The morning shift unlocks the hospital; the evening security officers control all the doors, letting people in and out, meaning more responsibility on the officers and indeed the CCTV operators. The Royal London has 1350 cameras, a HD IP system, and a neat and well-laid out control room that also holds keys. As elsewhere in London, nights can be busier than days; and Friday night is the busiest. What of the day-night shift pattern? Itohan Omorogbe-Momodu says: “For me, it doesn’t make any difference. When you first start with two days, and when you finish, you go from morning to evenings; you have a lot of time to recuperate yourself. When you finish in the night, you finish in the morning of the next day, you go to sleep and have one more night; so for me it isn’t an issue at all.” “I can say the same,” Agnieszka Wojcik adds. It’s interesting that the appreciation of a woman security officer doesn’t stop with female visitors and patients, but takes in the staff, whether nurses, receptionists or porters. Royal London was the first trust to employ a female imam; the hospital is in a largely Bengali neighbourhood. Joanna says: “When we see each other in the corridors, we are always saying, good morning, always saying hello,” as the security officers are there to reassure, resolve trouble, and to answer alarms. As a police-style response, this does call for physical fitness, as quite apart from the need for haste, it’s a long way from one end of the hospital to the other. Indeed it takes some time (as for anyone working there) to know where everything is. The women do get remarks (‘it’s really nice to see female security officers’) and gratitude from NHS staff, which makes the work seem more worthwhile.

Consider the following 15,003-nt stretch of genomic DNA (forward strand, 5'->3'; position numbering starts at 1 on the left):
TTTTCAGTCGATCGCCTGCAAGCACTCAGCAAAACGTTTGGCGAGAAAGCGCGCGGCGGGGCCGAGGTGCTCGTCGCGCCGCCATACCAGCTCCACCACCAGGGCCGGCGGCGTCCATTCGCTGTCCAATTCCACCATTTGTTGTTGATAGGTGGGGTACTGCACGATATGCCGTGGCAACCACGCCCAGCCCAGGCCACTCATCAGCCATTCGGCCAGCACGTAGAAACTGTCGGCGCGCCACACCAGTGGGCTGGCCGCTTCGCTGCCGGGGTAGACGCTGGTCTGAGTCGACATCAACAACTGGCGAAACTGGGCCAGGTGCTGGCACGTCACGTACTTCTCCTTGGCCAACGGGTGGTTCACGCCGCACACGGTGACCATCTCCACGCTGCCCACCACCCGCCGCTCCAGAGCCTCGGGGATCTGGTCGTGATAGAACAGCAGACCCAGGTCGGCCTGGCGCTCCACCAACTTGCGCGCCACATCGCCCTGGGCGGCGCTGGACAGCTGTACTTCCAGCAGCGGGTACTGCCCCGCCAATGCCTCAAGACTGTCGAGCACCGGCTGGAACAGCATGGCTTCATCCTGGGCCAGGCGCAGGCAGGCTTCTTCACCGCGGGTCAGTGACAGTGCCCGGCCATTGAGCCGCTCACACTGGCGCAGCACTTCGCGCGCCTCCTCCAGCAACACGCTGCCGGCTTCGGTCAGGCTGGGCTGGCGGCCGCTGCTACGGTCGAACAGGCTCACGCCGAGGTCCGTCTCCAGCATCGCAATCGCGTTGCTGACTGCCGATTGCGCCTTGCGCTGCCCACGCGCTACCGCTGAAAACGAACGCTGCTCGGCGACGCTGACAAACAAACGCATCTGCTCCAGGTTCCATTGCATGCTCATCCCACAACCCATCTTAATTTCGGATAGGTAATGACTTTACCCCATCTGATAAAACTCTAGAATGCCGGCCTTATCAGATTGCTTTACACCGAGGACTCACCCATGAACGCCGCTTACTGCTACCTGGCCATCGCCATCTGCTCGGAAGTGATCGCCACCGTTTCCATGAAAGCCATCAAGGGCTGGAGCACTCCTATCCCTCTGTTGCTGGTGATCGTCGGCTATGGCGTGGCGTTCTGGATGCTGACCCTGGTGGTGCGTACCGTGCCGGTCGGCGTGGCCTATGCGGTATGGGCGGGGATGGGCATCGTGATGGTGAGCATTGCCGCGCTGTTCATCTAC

I asked what might have sounded like – though it was not meant as – a trick question: what did these women hope to do? The unintended trick was if the women sounded as if they wanted to leave for some other work; but I asked them, because it struck me how police-like their job is. I wondered; did any of them have in mind a move into the police? Itohan Omorogbe-Momodu spoke of some day becoming an under-cover officer; Kathrzyna Wiktor did have the police in mind for the future; Joanna Gorbaczewska enjoys her job, adding that she had done HR at a Polish university; the police had evidently crossed her mind too, ‘but at the moment I feel comfortable here’. “Same here,” Agnieszka Wojcik said. Given that their work called for many qualities, it seemed quite right if they did look to gain experience and move on (or up, to team leader and beyond?). Women and men of ability progress in all occupations. Is one other way to see more women entering the security sector to have those women already in, recommending what they do to friends and family? Itohan Omorogbe-Momodu has encouraged a sister to get an SIA licence. The other women confirmed that friends have asked about their job. If it’s work you would like, it’s for you; if not, and it is hard work, it’s not; as in all things.

What the LSMS says